This is but one example.  Other relevant details might be the transaction history of a particular agent on the difficulty of those transactions.  Did the agent work through tough situations with banks, mortgage applications, inspection issues, weird situations, and ultimately deliver a market-price result to the seller after weeks and weeks of working through barrier after another?  Or did the agent simply put on a yard sign, put the listing in the MLS, did minimal negotiations, and collect a fat commission?  Which is good and which is bad?

Jarvis’s simplistic formula of “production = better” ignores all of the details that go into a real estate transaction, and may end up harming the consumer rather than helping.

Finally, On the Public Perception of Realtors

We come, at last, to the most interesting observation that Jarvis sort of casually throws out there as if it’s the most obvious thing in the world:

You may want to consider hiring a lawyer. It’s the only person in a transaction that’s not incentivized to get a deal done. A real estate attorney will charge flat fees and offer objective advice.

Did you get that, all you incentivized realtors?  The real estate attorney for your client is the only person in the transaction who isn’t biased or incentivized.  The attorney will offer objective advice, while you apparently offer logic-twisting sales pitches because you want to cash commission checks.

What’s that about fiduciary responsibility?  Why are you paying all that liability insurance?  According to the Business and Economics Correspondent for CBS News, you all are commissioned salespeople out to make a buck.  A couple million consumers, as I understand it, tune into that show every morning.  And that’s what they think of you.

And the reason is because you’re paid on commission.  Apparently, if you charge a flat fee like a real estate attorney, your advice might be seen as objective whether or not said advice is actually objective.

It’s something to think about.  Hard.  And often.

A final observation: Given the above… is now really the best time for the industry to be spending millions advertising how now is a great time to buy a house?

Your thoughts are welcome, as always.


8 thoughts on “Rebecca Jarvis: Got Evidence?”

  1. Rob,

    I wish I had time to reply in full to all the great points you've raised, but allow me to comment on this one thing you wrote:

    “As the is well aware, there is raging debate and questions about what constitutes quality in a real estate agent. And there is a substantial base of opinion that production alone does not constitute quality.”

    While there is no question that “production” is a very meaningful metric as it relates to judging Realtors, it is not the ultimate measure of “quality.”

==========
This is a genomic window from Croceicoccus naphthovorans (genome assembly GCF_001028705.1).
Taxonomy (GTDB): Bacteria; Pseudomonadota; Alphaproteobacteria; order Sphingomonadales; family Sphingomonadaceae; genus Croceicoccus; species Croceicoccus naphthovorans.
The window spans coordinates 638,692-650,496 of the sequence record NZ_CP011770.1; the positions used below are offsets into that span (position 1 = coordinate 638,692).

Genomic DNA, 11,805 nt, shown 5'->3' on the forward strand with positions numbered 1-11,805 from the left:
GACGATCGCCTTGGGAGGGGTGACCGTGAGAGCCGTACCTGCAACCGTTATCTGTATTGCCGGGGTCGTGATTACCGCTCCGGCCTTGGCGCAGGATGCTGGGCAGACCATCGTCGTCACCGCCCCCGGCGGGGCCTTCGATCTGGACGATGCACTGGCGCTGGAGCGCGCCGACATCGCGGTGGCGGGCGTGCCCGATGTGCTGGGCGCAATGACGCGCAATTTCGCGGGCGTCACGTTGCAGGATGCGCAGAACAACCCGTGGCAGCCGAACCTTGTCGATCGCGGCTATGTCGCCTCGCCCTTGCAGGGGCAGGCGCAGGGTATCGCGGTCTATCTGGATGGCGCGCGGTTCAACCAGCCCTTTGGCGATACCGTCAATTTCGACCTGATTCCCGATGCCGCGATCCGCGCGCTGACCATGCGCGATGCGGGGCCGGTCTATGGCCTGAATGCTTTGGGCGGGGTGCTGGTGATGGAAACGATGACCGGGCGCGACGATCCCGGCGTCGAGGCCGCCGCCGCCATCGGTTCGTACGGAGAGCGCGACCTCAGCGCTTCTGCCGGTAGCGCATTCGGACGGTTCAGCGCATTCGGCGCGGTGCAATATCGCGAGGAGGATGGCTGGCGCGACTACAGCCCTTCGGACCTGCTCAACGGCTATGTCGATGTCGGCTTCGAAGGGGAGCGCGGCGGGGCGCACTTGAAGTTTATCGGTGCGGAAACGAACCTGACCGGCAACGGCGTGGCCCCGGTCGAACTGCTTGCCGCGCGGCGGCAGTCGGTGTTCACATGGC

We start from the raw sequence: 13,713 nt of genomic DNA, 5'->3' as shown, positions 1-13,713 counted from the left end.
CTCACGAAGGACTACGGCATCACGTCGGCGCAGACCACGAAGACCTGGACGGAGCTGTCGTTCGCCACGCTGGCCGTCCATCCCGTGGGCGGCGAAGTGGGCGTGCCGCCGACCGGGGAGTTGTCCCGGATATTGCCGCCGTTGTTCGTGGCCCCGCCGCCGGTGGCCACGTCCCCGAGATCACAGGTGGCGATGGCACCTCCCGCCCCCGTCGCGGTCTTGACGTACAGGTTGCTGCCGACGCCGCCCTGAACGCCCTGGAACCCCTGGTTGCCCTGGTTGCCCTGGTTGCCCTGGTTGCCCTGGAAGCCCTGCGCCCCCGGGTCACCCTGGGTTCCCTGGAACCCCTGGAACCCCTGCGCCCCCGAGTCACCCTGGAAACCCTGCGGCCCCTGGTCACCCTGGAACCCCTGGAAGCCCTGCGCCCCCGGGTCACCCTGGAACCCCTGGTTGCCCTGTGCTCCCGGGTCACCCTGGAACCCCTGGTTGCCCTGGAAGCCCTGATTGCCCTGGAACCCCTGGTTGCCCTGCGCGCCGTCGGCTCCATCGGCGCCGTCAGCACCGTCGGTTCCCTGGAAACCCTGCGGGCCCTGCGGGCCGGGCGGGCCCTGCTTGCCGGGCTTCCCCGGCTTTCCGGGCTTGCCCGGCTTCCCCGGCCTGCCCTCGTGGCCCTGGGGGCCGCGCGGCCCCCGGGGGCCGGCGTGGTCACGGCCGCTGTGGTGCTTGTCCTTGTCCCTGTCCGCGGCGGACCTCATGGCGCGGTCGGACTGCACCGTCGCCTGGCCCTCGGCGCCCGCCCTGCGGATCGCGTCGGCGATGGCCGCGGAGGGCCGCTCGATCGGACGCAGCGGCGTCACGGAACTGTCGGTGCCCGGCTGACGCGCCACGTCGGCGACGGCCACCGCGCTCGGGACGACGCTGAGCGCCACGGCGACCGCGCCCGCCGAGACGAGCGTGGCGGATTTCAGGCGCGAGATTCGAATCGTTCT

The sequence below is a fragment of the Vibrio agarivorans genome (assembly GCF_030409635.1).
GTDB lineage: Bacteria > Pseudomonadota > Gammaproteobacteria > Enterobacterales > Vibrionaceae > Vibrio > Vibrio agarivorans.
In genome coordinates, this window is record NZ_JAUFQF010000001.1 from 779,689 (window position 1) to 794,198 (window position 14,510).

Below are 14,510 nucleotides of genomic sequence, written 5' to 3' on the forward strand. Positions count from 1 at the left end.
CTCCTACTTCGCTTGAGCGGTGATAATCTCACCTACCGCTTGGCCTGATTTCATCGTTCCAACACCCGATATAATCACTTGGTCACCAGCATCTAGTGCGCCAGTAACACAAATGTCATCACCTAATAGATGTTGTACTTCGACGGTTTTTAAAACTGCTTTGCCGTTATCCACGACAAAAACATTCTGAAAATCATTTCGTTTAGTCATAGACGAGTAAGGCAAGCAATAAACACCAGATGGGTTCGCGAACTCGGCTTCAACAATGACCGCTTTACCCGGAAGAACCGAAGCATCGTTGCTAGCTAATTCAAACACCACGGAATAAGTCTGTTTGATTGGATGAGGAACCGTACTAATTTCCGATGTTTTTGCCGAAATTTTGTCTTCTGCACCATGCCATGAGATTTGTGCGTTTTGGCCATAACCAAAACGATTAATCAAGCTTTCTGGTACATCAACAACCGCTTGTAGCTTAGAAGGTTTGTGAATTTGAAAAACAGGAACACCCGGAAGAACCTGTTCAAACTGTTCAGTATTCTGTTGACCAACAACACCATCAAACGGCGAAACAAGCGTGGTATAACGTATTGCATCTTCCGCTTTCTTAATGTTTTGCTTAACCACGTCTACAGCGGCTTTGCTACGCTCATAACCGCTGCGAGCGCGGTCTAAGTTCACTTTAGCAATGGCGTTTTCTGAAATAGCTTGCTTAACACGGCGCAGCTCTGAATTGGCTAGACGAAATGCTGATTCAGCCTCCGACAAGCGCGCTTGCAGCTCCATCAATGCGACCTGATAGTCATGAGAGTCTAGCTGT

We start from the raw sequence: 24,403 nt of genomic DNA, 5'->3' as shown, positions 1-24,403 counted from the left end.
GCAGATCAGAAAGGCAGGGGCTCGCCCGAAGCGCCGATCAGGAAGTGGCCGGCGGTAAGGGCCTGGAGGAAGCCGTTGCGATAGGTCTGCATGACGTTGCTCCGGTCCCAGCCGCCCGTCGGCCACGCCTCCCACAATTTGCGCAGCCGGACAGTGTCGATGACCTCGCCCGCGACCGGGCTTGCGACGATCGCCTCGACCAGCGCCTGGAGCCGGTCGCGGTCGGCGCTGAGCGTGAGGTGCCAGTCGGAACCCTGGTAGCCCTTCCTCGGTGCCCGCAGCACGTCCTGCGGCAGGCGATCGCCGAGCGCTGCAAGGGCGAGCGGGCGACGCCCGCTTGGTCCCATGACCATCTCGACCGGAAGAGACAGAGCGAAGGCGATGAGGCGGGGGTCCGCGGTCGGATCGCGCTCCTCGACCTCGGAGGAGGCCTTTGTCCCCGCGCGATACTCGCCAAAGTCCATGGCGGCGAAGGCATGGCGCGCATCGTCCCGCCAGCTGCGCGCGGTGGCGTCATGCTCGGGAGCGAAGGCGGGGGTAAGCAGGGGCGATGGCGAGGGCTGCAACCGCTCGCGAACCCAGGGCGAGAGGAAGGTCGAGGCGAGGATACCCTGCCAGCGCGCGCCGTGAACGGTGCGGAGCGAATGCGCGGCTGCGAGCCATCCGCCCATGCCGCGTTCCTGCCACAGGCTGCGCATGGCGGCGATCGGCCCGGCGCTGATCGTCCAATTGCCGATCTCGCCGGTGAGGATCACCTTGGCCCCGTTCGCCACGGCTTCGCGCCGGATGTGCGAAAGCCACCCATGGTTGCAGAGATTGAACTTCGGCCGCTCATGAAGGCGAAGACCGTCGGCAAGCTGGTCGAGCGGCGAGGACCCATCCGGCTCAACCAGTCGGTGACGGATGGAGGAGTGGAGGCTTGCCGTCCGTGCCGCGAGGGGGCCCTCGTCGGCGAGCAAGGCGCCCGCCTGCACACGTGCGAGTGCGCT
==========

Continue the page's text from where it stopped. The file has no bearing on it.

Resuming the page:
And there is no way to prove this (preparing for backlash), but I would argue that the best agents in my experience occupy the “80th to 90th percentile” of a Bell Curve of relative real estate production.

    I say this because my 20 years in the business have led me to believe that the absolute “top” agents in terms of production tend to be focused primarily on SALES and SELF-PROMOTION, while the agents just below that tend to be more client-centric.

    Stated differently, at some point, agents stretch themselves too thin and quality of service inevitably declines as some or most of the work is delegated to other individuals.

    Further, many of the “mega-producers” have built their businesses on a “churn and burn” philosophy of big marketing and or having enormous teams of agents who all sell under the lead agent's name to inflate the lead agent's numbers.

    Of course, there are exceptions to these observations.

    I am NOT saying that ALL agents who sell extreme quantities of real estate are less than professional. And I am certainly NOT saying that teams are inherently a bad idea.

    What I AM saying is that quantity and quality are NOT directly related. There are plenty of agents out there racking up huge numbers who are not providing exceptional service to their clients…

    Excellent post, Rob…


  2. Thanks for the interesting post about Rebecca Jarvis. The best thing for most people is to talk to friends and trusted advisors to see if they have any recommendations. The mere fact that someone has the most signs in a neighborhood does not imply they are the best agent any more that McDonnals billions sold makes it the best burger. Unless they happen to be sponsoring the spot Ms Jarvis did…
    The funny thing about the nice folks on CBS, CNBC and many other media outlets is the depth of the info they pass on is many times lacking. There are a large number of variables to consider when hiring an agent to represent one of the largest assets you own.
    I had an interesting question on a listing appoinmtent that you do not hear every day. Besides asking for some past clients names and numbers, do you you have the names and numbers of 3 or 4 agents you have worked on a transaction with? hmmm is working well with our peers important? I would say yes to that.
    So I say the Ms Seller: That is a great question. I'm currious why is that important to you?
    Answer (I'm paraphrasing here): I'm only working with someone who is professional, and in selling my home, if I understand my research correctly most sales involve a cooperating agent. So I am wondering what your reputation is within your field. (I'm thinking to myself, brilliant question. Does it cost a home seller money if they list with an agent that is a jerk? The evolution of the web and Social Media will continue to speed up the process of weeding out good and bad in many industries. Anyway great article with interesting things to think about.

  3. It's easy to see why the public would have a negative view of Realtors, as a whole. From a consumer's standpoint, would you prefer to deal with a (seemingly) money-hungry salesman or an unbiased professional?